81 For each stride in a walking trial, the length of the whole body CoM trajectory normal ized to strid e length was calculated in the transverse plane (Figure 3 4 ). Stride length was defined as the anteroposterior distance from the initial contact of one foot to the next initial contact of that same foot (heel marker to heel marker) (Figure 3 5 ) (Perry 1992) Length of the CoM trajectory may illustrate whether an individual progresses normally in a smooth sinusoidal nature or whether the trajectory deviates in alternate directions in an attempt to control the CoM during a given step. The latter situation would create a longer CoM trajectory A lternatively, a shorter than normal CoM trajectory may also be possible should other biomechanical characteris tics such as step width or perhaps neuromuscular properties such as hypertonicity or muscle tightness, limit CoM motion. Trunk excursions. Literatur e investigating falls in the elderly population has reported that a primary factor, which distinguishes older adults who fall from those who do not, is the ability to limit trunk movements after a perturbation during walking (Grabiner et al. 2008) Additionally, w hen the trunk is in a flexed position other body segments suc h as th e pelvis and lower extremities, compensate by alter ing their alignment to restore control of the CoM (Saha et al. 2008) Therefore, t runk excursions were used as an adjunctive measure of balance to complement the CoM trajectory length in Experiment 3 Thre e dimensional trunk angular displacement range s were determined for each step in a walking trial. Trunk displacements were defined as the angles of rotation (degrees) about each axis. The established reference axes were positioned orthogonal to one another with the x axis directed mediolaterally, the y axis anteroposteriorly, and the z axis vertically. Proximal and distal ends of the modeled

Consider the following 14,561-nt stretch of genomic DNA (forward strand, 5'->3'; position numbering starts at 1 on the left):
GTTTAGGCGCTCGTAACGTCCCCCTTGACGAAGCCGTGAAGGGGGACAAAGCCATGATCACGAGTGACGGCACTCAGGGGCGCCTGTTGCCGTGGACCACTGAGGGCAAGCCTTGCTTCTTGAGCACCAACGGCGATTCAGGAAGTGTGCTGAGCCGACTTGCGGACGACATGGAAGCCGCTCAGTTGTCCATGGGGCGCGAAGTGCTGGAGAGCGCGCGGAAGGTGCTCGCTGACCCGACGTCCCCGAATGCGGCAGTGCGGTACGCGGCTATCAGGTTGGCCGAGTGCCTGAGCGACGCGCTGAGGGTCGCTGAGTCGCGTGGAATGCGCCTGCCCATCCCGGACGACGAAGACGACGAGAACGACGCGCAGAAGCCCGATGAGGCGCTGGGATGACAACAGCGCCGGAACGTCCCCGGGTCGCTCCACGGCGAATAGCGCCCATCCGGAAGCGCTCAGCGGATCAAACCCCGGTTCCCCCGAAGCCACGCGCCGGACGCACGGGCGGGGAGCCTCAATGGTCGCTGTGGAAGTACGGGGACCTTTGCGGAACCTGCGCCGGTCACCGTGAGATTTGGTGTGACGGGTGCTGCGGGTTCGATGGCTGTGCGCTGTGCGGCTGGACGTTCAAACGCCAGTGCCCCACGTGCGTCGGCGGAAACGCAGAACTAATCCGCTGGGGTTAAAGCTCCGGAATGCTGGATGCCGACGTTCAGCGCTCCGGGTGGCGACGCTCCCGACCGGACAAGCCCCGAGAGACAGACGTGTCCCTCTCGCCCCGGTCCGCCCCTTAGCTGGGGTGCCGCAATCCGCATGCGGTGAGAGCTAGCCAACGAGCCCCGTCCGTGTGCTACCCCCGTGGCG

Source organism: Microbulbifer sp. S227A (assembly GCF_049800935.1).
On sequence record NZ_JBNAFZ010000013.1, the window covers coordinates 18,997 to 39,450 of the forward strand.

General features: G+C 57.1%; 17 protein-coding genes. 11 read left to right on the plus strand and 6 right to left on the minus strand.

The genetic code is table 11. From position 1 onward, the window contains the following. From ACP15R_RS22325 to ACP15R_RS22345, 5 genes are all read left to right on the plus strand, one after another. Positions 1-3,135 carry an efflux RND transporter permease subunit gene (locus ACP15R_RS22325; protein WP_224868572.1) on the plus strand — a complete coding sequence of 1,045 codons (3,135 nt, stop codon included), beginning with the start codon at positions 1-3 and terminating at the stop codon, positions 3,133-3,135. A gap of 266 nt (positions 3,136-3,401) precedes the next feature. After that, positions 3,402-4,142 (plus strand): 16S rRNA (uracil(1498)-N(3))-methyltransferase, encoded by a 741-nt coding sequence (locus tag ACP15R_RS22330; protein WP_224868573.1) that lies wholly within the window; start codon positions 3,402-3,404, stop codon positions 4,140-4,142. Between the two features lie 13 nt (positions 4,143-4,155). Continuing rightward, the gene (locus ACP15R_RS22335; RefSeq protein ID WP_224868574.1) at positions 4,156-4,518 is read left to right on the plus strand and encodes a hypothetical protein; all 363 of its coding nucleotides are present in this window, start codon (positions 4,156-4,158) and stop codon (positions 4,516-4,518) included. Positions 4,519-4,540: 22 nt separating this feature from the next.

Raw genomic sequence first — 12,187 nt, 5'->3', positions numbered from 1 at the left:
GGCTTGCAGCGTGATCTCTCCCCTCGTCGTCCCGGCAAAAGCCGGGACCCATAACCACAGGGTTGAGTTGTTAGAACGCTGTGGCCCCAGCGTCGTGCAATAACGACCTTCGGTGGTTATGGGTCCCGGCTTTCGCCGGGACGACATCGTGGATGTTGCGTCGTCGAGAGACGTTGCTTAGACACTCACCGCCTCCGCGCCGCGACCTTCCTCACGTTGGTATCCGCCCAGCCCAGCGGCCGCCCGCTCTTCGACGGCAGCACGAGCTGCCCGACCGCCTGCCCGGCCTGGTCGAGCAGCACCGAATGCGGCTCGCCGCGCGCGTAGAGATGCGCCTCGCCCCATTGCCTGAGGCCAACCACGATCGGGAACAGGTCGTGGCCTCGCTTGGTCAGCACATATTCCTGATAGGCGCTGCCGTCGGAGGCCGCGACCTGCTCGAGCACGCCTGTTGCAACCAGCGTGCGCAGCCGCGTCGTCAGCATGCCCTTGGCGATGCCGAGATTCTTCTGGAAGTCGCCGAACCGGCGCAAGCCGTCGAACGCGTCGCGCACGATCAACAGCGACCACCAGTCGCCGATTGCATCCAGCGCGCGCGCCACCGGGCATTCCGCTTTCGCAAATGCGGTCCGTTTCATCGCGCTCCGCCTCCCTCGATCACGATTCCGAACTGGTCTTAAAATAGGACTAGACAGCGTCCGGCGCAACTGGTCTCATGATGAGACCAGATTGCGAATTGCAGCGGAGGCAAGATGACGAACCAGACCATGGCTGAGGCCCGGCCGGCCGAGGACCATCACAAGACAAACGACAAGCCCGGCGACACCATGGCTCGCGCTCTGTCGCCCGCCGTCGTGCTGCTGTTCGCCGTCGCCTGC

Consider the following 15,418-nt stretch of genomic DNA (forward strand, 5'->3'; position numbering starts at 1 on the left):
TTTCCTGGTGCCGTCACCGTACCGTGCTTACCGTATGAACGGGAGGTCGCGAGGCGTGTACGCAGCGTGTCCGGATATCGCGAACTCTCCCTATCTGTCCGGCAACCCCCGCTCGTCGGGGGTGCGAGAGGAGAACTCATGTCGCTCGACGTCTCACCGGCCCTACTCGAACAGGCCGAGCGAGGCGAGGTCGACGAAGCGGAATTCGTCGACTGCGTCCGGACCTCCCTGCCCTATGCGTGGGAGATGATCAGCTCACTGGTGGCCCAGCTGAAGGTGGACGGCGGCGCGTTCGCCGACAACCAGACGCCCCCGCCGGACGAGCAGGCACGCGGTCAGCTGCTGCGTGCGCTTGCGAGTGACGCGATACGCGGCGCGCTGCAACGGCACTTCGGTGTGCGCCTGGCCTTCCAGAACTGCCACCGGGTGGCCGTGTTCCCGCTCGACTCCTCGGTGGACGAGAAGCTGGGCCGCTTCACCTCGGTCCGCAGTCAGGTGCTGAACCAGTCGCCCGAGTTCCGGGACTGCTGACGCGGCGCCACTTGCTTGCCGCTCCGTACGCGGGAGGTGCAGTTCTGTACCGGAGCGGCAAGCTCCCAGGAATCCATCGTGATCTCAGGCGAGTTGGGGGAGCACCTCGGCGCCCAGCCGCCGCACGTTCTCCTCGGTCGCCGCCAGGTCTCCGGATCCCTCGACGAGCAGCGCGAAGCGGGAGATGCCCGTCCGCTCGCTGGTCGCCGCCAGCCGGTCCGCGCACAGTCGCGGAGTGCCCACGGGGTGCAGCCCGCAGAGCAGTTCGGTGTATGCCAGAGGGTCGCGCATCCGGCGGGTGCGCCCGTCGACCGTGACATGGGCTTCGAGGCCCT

82 trunk segment were used to calculate movement about the x and y axes, while markers positioned on bilateral acromion processes were used to calculate rotation about the z a xis. Spatial foot parameters. As mentioned previously in Experiment 2, foot location relative to the contralateral foot is a common clinical measurement. The ease of describing spatial parameters (wide base of support, variable step lengths) (Krebs et al. 2002) or even collecting spatial measurements using a lowcost instrumented walkway makes these parameters particularly clinic friendly (Brach et al. 2001) Unlike the spatial foot parameters de scrib ed earlier in Experiment 2, which utilize foot CoM locations and require complex motion analysis equipment, step width and step length also were measured using body landmarks more applicable to the way in which these parameters could be gathered in the clinic environment. Step width was defined as the mediolateral distance between the heel marker of the leading foot at initial contact and the heel marker of the contralateral, trailing limb at that same point in time. Step l ength was defined as the anteroposterior distance between the heel marker of the leading foot at initial contact and the heel marker of the contralateral, trailing limb at that same point in time (Figure 3 5 ) (Perry 1992) Locomotor Training Intervention The locomotor training (LT) intervent ion for individuals with SCI in Experiment 3 occurred in either a manual or robotic environment, both activity based therapies (Figure 3 6 ) (Dromerick et al. 2006) While training in the manual environment, a harness suspended participants with varying amounts of BWS over a moving treadmill as human trainers physically facilitated walking biomechanics. Three to four trainers place d their hands at the pelvis/trunk for rotation, shifting, and upright posture, at